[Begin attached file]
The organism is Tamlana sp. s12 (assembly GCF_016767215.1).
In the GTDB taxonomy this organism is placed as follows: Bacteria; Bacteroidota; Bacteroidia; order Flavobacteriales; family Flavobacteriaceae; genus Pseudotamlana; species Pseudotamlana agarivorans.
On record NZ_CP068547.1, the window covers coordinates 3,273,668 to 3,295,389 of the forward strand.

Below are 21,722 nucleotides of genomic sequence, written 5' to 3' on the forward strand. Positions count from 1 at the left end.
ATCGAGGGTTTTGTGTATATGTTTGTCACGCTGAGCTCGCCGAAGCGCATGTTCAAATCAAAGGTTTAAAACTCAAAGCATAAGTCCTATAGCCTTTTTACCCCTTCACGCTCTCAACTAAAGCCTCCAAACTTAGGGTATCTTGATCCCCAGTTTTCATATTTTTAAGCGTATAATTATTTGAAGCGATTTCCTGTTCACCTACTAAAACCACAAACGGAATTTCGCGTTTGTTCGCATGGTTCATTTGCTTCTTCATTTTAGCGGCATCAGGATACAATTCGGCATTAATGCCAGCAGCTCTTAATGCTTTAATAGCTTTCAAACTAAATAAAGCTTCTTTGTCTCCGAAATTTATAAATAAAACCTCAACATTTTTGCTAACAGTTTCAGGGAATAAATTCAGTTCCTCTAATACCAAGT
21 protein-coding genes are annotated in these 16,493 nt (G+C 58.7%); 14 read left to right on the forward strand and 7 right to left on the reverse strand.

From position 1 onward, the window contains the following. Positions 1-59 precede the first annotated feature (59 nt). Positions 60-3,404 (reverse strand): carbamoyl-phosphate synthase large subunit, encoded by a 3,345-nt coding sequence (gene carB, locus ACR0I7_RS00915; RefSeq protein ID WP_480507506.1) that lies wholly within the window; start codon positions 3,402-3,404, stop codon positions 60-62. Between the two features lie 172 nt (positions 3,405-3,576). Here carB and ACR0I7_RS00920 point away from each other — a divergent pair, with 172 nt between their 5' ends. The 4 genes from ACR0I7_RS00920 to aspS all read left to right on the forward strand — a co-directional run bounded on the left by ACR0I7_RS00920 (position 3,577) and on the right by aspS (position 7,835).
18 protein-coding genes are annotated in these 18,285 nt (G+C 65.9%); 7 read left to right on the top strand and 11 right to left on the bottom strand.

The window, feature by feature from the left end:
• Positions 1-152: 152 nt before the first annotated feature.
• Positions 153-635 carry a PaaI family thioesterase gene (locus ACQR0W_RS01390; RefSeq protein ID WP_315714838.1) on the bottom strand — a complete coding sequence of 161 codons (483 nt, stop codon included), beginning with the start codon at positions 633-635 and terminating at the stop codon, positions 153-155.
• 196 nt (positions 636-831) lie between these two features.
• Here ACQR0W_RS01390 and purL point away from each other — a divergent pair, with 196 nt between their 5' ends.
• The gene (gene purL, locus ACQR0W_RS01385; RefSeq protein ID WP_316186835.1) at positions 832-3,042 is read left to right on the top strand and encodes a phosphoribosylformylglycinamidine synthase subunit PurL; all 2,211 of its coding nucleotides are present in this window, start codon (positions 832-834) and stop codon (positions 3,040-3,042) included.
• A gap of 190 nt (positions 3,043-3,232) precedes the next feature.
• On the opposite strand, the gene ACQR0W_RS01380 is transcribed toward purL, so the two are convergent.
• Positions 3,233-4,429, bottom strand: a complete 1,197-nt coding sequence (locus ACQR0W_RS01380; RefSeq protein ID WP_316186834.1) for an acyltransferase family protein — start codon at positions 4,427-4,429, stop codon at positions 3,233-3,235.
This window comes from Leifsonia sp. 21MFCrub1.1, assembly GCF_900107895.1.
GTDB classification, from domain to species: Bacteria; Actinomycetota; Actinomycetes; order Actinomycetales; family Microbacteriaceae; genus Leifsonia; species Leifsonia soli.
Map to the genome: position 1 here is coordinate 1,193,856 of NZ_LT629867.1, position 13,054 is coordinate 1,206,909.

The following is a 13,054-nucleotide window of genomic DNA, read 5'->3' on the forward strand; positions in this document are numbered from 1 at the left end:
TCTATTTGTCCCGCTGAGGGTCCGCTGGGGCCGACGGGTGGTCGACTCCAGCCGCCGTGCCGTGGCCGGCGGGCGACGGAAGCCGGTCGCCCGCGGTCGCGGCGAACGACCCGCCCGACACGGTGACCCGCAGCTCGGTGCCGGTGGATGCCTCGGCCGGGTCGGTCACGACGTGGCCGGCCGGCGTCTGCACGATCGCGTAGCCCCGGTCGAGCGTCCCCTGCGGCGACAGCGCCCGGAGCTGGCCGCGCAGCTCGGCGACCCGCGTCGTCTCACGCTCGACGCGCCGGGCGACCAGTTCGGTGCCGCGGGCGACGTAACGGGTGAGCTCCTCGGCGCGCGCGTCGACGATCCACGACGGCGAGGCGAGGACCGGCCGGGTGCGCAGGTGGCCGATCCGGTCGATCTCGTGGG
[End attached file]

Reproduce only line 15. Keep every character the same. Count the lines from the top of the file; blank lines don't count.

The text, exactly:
• A gap of 190 nt (positions 3,043-3,232) precedes the next feature.